Why did you go back to rail?
One of the things I very quickly realised when I joined London Underground, and then when I went back into Stagecoach Rail, is that the rail industry offers so many opportunities. The fact is, once you get into the industry, you can choose whichever career path you want to. I was always in human resources until I took on the MD role with Supertram. However, even within that one profession, the door was open to pursue whichever path I wanted to within HR. I don’t think you can get such a breadth of experience, in my opinion, in any industry other than rail.
How do you balance home and work life, and do you have any advice?
A work life balance is important for everyone. Over the years there’s been a tendency to look at this from a female point of view. However, I’ve always been really keen to talk to people wherever they fit in the organisation, to see how their work life balance would work. When I recruit someone, male or female, I look at the job and what that entails. It’s important that people can align themselves to that job and feel comfortable with the effect it will or won’t have on their personal life. For example, if you have hobbies or interests which you are keen to pursue it is important that you feel that you are given the opportunity to have the right balance between your work role and those other interests.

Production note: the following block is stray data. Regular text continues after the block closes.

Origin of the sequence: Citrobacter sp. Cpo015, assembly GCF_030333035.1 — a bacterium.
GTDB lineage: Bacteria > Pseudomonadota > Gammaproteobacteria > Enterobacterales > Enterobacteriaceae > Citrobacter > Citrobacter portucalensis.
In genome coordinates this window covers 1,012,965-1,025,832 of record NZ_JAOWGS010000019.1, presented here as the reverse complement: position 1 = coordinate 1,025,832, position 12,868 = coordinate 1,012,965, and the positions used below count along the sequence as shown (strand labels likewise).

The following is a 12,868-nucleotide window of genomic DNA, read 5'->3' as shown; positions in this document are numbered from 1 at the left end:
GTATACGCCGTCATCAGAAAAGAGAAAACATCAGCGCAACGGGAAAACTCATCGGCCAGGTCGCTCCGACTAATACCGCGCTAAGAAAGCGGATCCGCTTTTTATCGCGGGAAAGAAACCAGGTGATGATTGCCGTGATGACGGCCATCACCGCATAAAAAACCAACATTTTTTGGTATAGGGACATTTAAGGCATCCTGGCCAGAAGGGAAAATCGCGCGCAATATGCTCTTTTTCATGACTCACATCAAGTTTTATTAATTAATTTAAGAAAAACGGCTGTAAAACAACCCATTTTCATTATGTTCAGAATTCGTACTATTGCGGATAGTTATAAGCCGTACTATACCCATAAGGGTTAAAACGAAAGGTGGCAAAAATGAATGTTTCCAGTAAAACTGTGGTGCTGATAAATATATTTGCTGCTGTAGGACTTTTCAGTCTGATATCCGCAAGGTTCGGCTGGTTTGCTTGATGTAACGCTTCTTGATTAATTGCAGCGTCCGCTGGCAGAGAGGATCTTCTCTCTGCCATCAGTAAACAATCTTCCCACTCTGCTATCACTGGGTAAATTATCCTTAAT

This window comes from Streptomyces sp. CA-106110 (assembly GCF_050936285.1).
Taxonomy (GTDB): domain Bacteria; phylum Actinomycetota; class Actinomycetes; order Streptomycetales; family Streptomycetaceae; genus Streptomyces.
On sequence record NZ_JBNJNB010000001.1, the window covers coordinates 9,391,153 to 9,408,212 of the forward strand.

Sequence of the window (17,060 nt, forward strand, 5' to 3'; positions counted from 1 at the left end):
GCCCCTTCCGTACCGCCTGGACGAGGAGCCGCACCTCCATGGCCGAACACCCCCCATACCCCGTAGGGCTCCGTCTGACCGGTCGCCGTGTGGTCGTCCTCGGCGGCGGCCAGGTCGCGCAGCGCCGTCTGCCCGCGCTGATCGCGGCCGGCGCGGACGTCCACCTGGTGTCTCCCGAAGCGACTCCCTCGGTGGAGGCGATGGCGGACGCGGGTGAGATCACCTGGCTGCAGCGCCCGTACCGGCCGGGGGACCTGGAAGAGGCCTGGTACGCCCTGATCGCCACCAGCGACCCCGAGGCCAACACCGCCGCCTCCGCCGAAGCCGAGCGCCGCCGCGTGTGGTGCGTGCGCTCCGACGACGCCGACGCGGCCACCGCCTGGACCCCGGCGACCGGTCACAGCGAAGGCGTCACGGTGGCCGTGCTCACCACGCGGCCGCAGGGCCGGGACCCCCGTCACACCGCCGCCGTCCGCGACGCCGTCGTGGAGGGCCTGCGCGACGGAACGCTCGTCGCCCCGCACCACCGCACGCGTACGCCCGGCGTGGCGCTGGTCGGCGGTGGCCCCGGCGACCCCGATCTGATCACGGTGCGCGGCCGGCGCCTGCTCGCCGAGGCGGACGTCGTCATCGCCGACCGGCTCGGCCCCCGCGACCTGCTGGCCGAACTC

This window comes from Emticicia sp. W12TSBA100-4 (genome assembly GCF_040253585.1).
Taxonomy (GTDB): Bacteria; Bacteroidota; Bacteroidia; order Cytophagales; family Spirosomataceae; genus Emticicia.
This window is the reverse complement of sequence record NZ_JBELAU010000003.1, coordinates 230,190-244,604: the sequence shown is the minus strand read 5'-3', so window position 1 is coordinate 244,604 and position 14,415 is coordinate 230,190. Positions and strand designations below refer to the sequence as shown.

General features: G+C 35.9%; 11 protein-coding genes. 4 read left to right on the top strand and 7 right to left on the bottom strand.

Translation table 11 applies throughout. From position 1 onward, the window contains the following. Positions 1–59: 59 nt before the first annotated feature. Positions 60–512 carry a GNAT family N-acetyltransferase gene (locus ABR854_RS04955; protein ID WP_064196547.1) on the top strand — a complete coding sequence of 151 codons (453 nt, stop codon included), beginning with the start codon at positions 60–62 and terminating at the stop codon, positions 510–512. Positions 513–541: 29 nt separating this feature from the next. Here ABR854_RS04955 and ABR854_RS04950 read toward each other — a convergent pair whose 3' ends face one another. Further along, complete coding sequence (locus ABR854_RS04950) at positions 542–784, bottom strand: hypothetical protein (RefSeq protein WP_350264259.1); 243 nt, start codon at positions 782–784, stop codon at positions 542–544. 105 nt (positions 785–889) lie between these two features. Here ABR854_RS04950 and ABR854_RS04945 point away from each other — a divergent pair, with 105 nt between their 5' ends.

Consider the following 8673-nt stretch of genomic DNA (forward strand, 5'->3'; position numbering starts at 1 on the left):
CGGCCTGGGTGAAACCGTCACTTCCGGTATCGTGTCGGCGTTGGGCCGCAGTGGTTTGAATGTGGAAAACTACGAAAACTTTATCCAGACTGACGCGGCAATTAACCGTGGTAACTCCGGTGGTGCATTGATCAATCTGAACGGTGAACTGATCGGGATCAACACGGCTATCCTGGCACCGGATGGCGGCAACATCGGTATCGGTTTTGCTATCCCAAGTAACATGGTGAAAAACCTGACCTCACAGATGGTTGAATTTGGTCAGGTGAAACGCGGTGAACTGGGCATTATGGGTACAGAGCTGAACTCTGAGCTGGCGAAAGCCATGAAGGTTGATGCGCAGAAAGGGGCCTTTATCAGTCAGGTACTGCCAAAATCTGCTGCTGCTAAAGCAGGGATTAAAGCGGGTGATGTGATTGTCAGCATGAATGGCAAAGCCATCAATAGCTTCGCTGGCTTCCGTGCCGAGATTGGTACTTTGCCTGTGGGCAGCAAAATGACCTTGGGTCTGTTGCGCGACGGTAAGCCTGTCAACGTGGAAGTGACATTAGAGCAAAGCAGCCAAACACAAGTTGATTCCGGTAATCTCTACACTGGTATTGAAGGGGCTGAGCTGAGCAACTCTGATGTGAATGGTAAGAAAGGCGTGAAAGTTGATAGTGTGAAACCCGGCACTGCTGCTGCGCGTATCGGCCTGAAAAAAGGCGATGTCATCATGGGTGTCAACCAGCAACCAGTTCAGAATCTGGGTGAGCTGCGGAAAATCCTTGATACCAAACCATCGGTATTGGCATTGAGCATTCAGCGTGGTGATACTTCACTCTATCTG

In your opinion, what is the recipe for success?
I believe that everybody has got potential. You will always find success if you can get the best out of people. It’s about building organisations that really allow people to do their best. When I look at the successes I’ve had, it’s always been down to the people I surrounded myself with.
What do you see as the challenges to attracting more women into rail?
I know from people who have come into rail, and love it, that their original perception of it was that it’s old-fashioned, slow, not dynamic. But it’s the opposite. We also need to send the message that women are welcome, and that they do really well. At the moment, communications don’t really show the range of opportunities available and where rail could ultimately take women in their career.
Interviewed August 2016 – updated May 2018